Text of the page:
30 Years of Conservatism

David Frum trumpets the successes of the last 30 years of conservative politics:

In 1975, the federal government set the price of every airline ticket, every ton of rail freight, every cubic foot of natural gas and every barrel of oil. It controlled the interest rates paid on checking accounts and the commission charged by stockbrokers. If you wanted to ship a crate of lettuce from one state to another, you first had to file a routemap with a federal agency. It was a crime for a private citizen to own a gold coin. The draft had ended only two years before, but not until 1975 itself did Congress formally end the state of emergency (and the special grant of presidential powers) declared at US entry into the First World War.

I have no idea whether the individual claims here are correct. He is, after all, a conservative with an axe to grind. But the larger point is no doubt true: we’ve undergone 30 years of deregulation, much of which has had positive consequences (I strongly disagree with his notion, elsewhere in the piece, that Americans are more “liberated” because of this deregulation, but that’s a separate matter).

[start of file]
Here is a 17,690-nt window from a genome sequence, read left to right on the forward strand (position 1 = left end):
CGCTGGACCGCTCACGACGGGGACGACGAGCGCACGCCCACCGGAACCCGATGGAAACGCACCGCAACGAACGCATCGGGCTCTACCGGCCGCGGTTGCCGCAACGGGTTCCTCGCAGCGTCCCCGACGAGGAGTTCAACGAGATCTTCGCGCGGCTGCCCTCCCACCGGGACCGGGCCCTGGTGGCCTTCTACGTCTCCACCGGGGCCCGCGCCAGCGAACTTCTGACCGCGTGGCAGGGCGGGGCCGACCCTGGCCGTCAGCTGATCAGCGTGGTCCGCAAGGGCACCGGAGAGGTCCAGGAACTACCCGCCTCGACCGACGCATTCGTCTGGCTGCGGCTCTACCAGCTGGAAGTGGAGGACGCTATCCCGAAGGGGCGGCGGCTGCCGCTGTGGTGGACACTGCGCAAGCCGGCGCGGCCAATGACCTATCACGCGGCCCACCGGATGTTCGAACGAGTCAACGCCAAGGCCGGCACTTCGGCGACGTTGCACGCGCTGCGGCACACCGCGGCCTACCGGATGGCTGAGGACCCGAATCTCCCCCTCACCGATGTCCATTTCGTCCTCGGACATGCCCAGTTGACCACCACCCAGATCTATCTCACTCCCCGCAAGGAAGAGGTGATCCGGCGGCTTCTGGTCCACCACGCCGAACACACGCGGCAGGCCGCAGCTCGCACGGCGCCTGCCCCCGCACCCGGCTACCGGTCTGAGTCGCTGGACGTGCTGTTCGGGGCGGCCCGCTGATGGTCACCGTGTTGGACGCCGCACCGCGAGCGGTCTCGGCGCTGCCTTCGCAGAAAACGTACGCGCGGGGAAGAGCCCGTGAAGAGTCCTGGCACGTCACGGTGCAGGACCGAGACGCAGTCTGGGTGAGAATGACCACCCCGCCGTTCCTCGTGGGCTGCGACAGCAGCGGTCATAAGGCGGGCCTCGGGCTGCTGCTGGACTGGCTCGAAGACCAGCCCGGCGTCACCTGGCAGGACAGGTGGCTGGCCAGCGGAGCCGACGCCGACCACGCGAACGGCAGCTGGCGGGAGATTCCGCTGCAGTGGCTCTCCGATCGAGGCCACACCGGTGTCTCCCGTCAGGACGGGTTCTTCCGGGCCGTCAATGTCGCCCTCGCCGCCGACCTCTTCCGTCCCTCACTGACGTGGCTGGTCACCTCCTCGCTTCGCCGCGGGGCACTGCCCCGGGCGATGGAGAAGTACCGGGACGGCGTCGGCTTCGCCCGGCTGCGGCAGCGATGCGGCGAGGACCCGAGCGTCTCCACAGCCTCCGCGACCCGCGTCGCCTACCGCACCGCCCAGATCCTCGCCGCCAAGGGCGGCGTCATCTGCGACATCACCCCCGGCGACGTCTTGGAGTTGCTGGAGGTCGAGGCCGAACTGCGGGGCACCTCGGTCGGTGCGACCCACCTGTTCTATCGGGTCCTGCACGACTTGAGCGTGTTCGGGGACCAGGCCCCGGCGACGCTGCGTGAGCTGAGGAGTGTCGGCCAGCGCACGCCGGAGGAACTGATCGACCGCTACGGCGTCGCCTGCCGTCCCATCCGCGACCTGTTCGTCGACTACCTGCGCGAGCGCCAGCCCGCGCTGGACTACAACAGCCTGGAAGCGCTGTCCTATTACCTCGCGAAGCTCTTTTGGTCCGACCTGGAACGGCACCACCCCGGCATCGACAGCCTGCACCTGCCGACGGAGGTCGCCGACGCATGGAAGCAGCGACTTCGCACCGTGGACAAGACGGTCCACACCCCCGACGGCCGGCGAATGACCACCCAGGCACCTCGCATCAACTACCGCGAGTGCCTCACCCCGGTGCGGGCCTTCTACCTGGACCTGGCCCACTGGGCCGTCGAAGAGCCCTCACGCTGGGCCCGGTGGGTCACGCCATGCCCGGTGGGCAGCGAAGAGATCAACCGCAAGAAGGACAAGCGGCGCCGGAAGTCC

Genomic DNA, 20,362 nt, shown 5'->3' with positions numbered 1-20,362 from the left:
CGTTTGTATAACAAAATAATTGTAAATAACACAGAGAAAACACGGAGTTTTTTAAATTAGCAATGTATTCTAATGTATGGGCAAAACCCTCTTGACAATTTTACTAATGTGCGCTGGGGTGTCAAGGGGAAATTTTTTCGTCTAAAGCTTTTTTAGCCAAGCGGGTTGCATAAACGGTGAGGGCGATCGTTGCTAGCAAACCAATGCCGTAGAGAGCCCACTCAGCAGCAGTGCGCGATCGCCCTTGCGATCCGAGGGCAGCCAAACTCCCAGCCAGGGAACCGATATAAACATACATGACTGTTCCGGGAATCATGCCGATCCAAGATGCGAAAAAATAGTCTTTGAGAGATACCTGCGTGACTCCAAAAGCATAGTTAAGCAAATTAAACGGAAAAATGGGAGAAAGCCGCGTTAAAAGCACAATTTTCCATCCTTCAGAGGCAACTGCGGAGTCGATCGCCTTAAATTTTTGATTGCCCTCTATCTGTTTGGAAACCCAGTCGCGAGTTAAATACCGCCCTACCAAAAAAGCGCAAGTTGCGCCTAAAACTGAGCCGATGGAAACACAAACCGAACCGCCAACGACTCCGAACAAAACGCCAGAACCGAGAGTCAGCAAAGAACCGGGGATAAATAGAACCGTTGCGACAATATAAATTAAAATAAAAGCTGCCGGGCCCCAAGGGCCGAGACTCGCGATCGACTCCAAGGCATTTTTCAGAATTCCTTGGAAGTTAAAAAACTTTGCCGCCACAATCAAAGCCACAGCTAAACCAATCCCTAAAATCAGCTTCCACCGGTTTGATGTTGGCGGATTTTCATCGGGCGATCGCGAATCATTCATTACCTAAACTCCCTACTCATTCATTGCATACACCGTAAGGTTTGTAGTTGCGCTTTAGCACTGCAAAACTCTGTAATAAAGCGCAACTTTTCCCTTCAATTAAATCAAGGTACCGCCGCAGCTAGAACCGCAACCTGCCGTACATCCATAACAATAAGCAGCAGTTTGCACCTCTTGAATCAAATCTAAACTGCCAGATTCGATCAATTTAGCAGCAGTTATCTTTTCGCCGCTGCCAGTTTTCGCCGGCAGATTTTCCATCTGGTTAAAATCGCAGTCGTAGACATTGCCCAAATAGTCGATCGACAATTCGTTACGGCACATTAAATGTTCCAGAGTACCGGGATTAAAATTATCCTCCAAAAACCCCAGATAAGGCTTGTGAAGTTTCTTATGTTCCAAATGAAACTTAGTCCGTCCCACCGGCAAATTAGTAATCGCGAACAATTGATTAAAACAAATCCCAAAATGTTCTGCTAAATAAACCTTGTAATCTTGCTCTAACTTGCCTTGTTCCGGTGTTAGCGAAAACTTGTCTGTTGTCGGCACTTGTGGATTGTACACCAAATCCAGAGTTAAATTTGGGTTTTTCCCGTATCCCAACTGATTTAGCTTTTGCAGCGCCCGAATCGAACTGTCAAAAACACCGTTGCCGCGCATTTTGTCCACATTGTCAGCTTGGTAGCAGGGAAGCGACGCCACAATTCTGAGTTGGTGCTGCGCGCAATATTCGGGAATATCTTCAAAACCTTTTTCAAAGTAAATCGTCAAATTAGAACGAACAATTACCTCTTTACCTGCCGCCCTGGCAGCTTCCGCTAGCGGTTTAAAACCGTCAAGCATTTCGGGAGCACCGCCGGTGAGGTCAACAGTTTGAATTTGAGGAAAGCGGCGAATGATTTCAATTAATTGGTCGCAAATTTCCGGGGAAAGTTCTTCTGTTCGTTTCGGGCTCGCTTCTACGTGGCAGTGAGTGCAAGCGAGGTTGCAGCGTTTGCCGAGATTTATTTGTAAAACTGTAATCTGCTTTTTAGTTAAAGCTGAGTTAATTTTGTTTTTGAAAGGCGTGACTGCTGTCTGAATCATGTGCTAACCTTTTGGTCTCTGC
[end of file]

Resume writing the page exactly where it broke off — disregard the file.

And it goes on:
When you hear conservatives go apoplectic about the socialism that Obama is supposedly foisting upon all of this, it’s worth keeping Frum’s thoughts in mind. Conservatives had a long, successful (in their estimation) 30-year run. it’s perfectly natural and appropriate for the pendulum to swing back a bit.